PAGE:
On March 25, 1911, fire broke out on the 8th floor of the building on the corner of Washington Place and Greene Street, just off Washington Square Park. Within half an hour, the fire was out, but 146 mostly young women were dead. Many had plunged to their deaths from the windows of the 9th floor, choosing this quick end rather than burning.
The Triangle Shirtwaist Factory was a sweatshop. Women worked with their elbows practically touching, as long as 16 hours a day, 6 days a week, for about $5 a week, making the shirtwaists that were such a liberating garment for so many women. The Triangle's owners were fiercely anti-union. They were also not interested in basic safety measures, such as sprinklers or fire drills. Several of the exit doors were kept locked to "prevent theft." (the women reported having to endure their bags being checked on leaving every evening, to be sure they weren't absconding with fabric scraps) The fire escape not only wasn't strong enough to handle a mass exodus, it didn't even reach the sidewalk.
You can read all about the fire and the impact it had on American workers, factories, legislation, and the psyche in David von Drehle's book, Triangle, the Fire That Changed America. It's a story that needs telling again and again, because we're in serious danger of spinning back to the mentality and practices that started the fire.
I work at the Writers Room on Astor Place, a few blocks from where the Triangle was housed. On Friday, March 25, I attended the ceremony marking the centennial, making comments on Twitter and taking pictures with my iPhone.
The march began down Broadway, with a steady drumbeat and many members of labor unions and the Remember the Triangle Fire Coalition. As they have done every year since the fire, people carried shirtwaists with a ribbon bearing each worker's name. This year, for the first time, all 146 were named, thanks to the assiduous efforts of historian Michael Hirsch, who uncovered the identities of the six unknown victims.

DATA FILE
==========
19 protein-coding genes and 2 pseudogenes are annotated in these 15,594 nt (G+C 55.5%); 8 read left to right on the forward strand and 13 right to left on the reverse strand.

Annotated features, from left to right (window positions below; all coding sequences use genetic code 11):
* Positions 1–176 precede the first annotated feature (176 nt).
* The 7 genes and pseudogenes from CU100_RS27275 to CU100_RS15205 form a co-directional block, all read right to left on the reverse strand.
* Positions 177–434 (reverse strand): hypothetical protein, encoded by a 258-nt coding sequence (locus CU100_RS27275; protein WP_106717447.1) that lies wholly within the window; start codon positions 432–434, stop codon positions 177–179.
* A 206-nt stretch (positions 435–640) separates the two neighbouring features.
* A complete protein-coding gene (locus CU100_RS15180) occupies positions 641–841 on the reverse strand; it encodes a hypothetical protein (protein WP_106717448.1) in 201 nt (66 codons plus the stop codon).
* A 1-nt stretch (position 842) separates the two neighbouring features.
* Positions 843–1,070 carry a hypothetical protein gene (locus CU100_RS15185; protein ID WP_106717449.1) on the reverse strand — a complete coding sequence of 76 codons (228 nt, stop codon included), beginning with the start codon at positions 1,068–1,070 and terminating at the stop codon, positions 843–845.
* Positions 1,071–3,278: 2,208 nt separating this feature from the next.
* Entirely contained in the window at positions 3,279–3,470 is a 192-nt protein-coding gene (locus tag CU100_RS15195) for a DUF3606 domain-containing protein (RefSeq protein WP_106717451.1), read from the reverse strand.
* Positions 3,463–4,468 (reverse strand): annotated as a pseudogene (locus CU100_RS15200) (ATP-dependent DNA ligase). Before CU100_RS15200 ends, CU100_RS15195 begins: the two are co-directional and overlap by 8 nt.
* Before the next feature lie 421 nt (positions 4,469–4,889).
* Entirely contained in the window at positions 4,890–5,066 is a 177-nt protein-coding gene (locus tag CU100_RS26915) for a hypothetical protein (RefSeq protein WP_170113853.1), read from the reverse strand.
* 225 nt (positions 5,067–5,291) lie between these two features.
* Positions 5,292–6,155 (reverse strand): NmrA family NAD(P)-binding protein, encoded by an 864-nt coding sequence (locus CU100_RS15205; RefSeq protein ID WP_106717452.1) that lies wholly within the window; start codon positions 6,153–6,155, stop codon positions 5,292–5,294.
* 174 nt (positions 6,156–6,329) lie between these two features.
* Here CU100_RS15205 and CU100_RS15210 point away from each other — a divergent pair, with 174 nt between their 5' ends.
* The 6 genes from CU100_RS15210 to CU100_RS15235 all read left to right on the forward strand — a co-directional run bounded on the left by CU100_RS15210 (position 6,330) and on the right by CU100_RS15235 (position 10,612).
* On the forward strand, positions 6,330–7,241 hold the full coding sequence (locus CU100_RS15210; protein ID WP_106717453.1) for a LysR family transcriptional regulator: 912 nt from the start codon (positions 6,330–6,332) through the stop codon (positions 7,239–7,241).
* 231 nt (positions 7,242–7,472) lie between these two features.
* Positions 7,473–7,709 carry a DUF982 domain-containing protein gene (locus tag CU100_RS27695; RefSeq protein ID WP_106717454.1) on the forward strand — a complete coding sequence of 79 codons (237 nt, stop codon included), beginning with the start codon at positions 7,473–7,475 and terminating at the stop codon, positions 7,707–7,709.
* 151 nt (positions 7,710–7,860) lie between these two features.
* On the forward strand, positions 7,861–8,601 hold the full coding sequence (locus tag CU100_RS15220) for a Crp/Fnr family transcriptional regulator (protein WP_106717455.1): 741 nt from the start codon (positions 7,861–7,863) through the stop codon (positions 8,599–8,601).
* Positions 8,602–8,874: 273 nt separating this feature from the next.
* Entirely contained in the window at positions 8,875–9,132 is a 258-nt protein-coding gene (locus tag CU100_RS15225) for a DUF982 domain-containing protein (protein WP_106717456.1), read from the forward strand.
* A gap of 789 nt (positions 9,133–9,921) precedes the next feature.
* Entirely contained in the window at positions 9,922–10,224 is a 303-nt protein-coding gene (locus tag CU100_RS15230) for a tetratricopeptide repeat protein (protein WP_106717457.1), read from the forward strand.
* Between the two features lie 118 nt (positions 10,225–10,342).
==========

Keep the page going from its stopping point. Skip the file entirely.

We gathered outside the building, now part of New York University. You can see the banners hanging from the windows where the women jumped:
Here is a picture of the shirtwaists, with the banners in the background:
Many members of unions carried signs with the name and age of a Triangle victim:
Despite being a cold day, the crowd was huge and enthusiastic. This picture does not do it justice:
There were a number of speakers, many either leaders or members of unions. I didn't keep track of names, but here are some of the quotes that stood out for me:
"Let us continue to honor the dead and fight like hell for the living."
"The most important tribute to the victim is not words but DEEDS."
"May we never lose our sense of outrage at the injustices around us."
"This is a fundamental choice between what is wrong and what is right." - that was from a Wisconsin teacher and union leader. I was pleased that there was much talk of Wisconsin, and that the Jumbotron ran photos of the union protests there. The teacher told us how Wisconsin, traditionally so progressive, was the first state to pass worker compensation laws - in 1911, the year of the fire.
After the speeches, a bagpiper played "Amazing Grace" and the ladder from a fire truck on Greene Street was slowly raised to the 7th floor, showing us the other aspect of the day's tragedy - that though the NYFD arrived quickly, their ladders were too short to save the workers trapped on the 9th floor (the executives on the 10th floor escaped via the roof):
Each name was then read. A bell rang after each name and a flower was laid. I wept.
All the shirtwaists were laid across the street:
This was the firefighter who rang the bell, with the individual flowers before the podium. The orange bouquet is for Bangladeshi workers killed in a similar fire:
In one of the few visual examples that could be given of what Triangle helped to change for the better, the NYFD showed us how today, many of the workers could be saved:
Honor the dead. Fight like hell for the living.